I started to play the guitar at age eleven and after only a few months whilst at school in Sheffield, Yorkshire, I was asked to play in the 'Summer Concert' at school. I said to my music teacher (the only teacher that had managed to gain my confidence and trust) that I would like to perform as long as I didn't have to speak ! He agreed to do the announcements.
The big day arrived. Sweaty palms, feeling nervous, everyone wishing me well, which only made me feel the pressure even more. Wanting a hole to appear in the floor that I could fall down. - All the usual reservations, but deep inside - I knew that I could do it - even if it was in front of about 500 people.
The concert was a success and this little eleven year old had stolen the show!!
Did I feel good! I had just communicated musically with 500 people and even made a few of them feel emotional enough to cry! - including the music teacher. It wasn't the fact that I could play well (for my age) but the fact that I managed to hold the audience 'in the palm of my hand' by feeling the music and playing from the heart and soul. This is something I have tried to impress on my pupils ever since. Needless to say that once I had tasted success, my confidence grew. By the age of eighteen I felt at ease addressing any number of people in almost any situation. It worked for me.
These days, we as a society seem to be geared up to passing examinations, reaching targets, making deadlines, etc., and many pupils today forget why (or do not conciously know why) they are playing a musical instrument. Some reply that it has good 'street cred.' - But when they really think about it - playing the guitar is all about communicating a message as in any other art form.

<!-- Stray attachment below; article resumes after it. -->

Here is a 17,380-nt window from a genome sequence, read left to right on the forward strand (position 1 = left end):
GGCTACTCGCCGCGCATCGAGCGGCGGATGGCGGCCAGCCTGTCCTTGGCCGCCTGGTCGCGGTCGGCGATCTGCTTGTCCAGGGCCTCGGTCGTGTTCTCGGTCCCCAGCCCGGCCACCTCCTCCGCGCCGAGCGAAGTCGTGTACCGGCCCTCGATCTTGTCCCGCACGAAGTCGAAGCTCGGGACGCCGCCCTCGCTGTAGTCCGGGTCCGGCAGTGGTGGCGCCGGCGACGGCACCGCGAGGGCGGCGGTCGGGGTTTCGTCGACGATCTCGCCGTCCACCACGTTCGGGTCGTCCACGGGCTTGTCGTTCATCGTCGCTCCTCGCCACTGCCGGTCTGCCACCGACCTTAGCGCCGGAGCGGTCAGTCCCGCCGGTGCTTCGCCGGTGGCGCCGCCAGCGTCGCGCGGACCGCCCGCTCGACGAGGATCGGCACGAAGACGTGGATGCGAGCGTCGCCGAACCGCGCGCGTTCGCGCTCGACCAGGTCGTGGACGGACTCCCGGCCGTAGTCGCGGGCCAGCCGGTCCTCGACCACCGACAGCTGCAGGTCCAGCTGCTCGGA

The point I am trying to make is that too many people just play the notes without feeling anything from within themselves. Sometimes I have advanced students who go through the motions and expect praise because they played the notes in the correct order. I ask them -
"What did you feel while playing the piece just now"? - A blank response usually followed by - "I was too busy concentrating on the playing".
The lesson that I hope to achieve in getting across to students is this: -
If you as a player do not feel anything whilst you are performing, then how can you expect the listener to feel anything? In this sense we are entertainers and must 'sell' the music to our audience. This usually does the trick with my more 'sensitive' students.